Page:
(-2.06) | (-1.53) | (-0.12) | (-1.67) | (-0.63) | (-0.62) | (-0.38) | (-0.77) | |
Tail β | -0.02 | -0.1 | -0.09 | -0.01 | -0.01 | -0.01 | -0.02 | -0.01 |
(-0.11) | (-0.64) | (-0.51) | (-0.05) | (-0.06) | (-0.07) | (-0.11) | (-0.04) | |
EDH ^{GJR} _{120} | 0.05 | 0.09 | 0.07 | 0.2 | 0.1 | 0.1 | 0.1 | 0.09 |
(0.33) | (0.62) | (0.44) | (1.16) | (0.6) | (0.61) | (0.57) | (0.5) | |
IDIO_{TR} | 0.09 | 0.12 | 0.05 | 0.08 | 0.05 | 0.05 | 0.05 | 0.06 |
(0.59) | (0.81) | (0.31) | (0.54) | (0.36) | (0.36) | (0.32) | (0.38) |
Table 7 presents the results from the period starting from 1968 to the end, following the starting dates of Van Oordt & Zhou (2016) and Harris et al. (2019). Similar to Table A, the mean alpha values for both equal-weighted and value-weighted portfolios were close to zero, further confirming the initial proposition.
Tail risk | Mean | α_{1} | α_{2} | α_{3} | α_{4} | α_{5} | α_{6} | α_{7} | |
Panel A: Equal-weighted portfolios | |||||||||
VaR_{60} | -0.45 | -0.31 | -0.01 | -0.31 | -0.11 | -0.11 | -0.09 | -0.15 | |
(-2.1) | (-1.5) | (-0.05) | (-1.56) | (-0.59) | (-0.59) | (-0.49) | (-0.92) | ||
ES_{60} | -0.54 | -0.41 | -0.07 | -0.37 | -0.16 | -0.16 | -0.12 | -0.17 | |
(-2.41) | (-1.89) | (-0.34) | (-1.78) | (-0.8) | (-0.8) | (-0.61) | (-1.04) | ||
Tail β | -0.07 | -0.15 | -0.11 | -0.06 | -0.03 | -0.03 | -0.04 | -0.03 | |
(-0.39) | (-0.91) | (-0.59) | (-0.3) | (-0.18) | (-0.18) | (-0.2) | (-0.14) | ||
EDH ^{GJR} _{120} | 0.12 | 0.17 | 0.1 | 0.21 | 0.11 | 0.11 | 0.1 | 0.09 | |
(0.74) | (1.05) | (0.55) | (1.12) | (0.59) | (0.59) | (0.57) | (0.48) | ||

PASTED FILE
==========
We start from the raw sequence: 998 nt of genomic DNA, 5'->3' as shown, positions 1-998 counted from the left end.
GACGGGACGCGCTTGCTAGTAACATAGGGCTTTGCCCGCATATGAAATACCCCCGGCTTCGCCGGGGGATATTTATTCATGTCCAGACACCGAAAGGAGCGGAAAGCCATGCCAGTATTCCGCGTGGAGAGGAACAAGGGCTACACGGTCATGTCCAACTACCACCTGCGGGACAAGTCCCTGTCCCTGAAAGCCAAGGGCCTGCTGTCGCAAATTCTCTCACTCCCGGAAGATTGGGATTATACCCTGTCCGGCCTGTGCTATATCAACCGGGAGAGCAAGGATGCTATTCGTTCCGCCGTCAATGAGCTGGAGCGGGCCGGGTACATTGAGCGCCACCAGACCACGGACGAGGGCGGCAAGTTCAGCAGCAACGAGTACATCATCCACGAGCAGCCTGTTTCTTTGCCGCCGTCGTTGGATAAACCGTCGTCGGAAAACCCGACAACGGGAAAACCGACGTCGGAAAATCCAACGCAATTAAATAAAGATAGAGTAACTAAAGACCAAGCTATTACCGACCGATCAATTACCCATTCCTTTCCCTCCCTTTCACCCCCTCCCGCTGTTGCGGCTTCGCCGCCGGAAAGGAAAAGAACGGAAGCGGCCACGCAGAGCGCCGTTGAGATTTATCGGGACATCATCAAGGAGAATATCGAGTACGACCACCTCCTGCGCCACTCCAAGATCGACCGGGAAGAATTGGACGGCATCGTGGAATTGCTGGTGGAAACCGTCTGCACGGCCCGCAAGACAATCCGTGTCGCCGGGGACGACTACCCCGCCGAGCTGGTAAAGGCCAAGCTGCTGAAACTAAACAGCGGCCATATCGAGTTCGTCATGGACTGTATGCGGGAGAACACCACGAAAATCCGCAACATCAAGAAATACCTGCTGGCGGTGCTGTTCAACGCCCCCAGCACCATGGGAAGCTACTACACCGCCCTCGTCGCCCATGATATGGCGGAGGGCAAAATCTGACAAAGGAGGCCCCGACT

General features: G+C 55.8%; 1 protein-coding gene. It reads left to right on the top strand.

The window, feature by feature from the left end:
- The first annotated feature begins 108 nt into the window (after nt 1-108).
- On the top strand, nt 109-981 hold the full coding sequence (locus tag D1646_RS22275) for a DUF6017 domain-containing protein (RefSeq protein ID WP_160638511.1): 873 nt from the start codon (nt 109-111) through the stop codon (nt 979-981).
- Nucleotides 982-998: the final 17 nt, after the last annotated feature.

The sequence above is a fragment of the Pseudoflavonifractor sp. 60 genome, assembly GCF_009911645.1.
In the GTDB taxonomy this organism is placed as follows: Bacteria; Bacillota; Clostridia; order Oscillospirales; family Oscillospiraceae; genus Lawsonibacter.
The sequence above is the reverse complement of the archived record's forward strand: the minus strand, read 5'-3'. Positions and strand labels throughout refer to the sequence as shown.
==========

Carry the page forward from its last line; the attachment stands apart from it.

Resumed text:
IDIO_{TR} | 0.08 | 0.12 | 0.08 | 0.1 | 0.08 | 0.08 | 0.08 | 0.09 | |
(0.48) | (0.74) | (0.46) | (0.65) | (0.49) | (0.5) | (0.46) | (0.53) | ||
Panel B: Value-weighted portfolios | |||||||||
VaR_{60} | -0.43 | -0.29 | 0 | -0.29 | -0.1 | -0.1 | -0.08 | -0.12 | |
(-2.01) | (-1.41) | (-0.02) | (-1.5) | (-0.51) | (-0.52) | (-0.4) | (-0.77) | ||
ES_{60} | -0.5 | -0.38 | -0.06 | -0.36 | -0.14 | -0.14 | -0.1 | -0.15 | |
(-2.27) | (-1.76) | (-0.28) | (-1.75) | (-0.74) | (-0.74) | (-0.55) | (-0.92) | ||
Tail β | 0 | -0.07 | -0.08 | -0.03 | -0.03 | -0.03 | -0.03 | -0.02 | |
(0.02) | (-0.44) | (-0.47) | (-0.17) | (-0.15) | (-0.15) | (-0.19) | (-0.14) | ||
EDH ^{GJR} _{120} | 0.11 | 0.16 | 0.09 | 0.21 | 0.11 | 0.11 | 0.11 | 0.09 | |
(0.67) | (0.97) | (0.55) | (1.16) | (0.61) | (0.61) | (0.6) | (0.51) | ||
IDIO_{TR} | 0.08 | 0.11 | 0.07 | 0.1 | 0.07 | 0.07 | 0.07 | 0.08 | |
(0.47) | (0.68) | (0.39) | (0.63) | (0.46) | (0.46) | (0.42) | (0.49) |
Table 8 presents the results from the period starting from 1980 to the end. The results from this period show a slight variation with more positive mean alpha values, but the overall trend remains consistent with the previous periods.
Mean | α_{1} | α_{2} | α_{3} | α_{4} | α_{5} | α_{6} | α_{7} | ||
Panel A: Equal-weighted portfolios | |||||||||
VaR_{60} | -0.39 | -0.24 | 0.11 | -0.2 | 0.08 | 0.08 | 0.12 | 0.04 | |
(-1.61) | (-1) | (0.5) | (-0.85) | (0.39) | (0.39) | (0.61) | (0.23) | ||
ES_{60} | -0.42 | -0.27 | 0.14 | -0.22 | 0.07 | 0.07 | 0.12 | 0.04 | |
(-1.59) | (-1.02) | (0.6) | (-0.89) | (0.32) | (0.32) | (0.58) | (0.26) | ||
Tail β | -0.03 | -0.14 | -0.13 | -0.12 | -0.09 | -0.09 | -0.13 | -0.11 | |
(-0.15) | (-0.74) | (-0.67) | (-0.6) | (-0.47) | (-0.47) | (-0.67) | (-0.58) | ||
EDH ^{GJR} _{120} | 0.08 | 0.11 | 0.01 | 0.14 | 0.06 | 0.06 | 0.05 | 0.04 | |
(0.5) | (0.61) | (0.08) | (0.68) | (0.29) | (0.29) | (0.26) | (0.22) | ||
IDIO_{TR} | 0.01 | 0.06 | 0.02 | 0.03 | 0.01 | 0.01 | 0.01 | 0.02 | |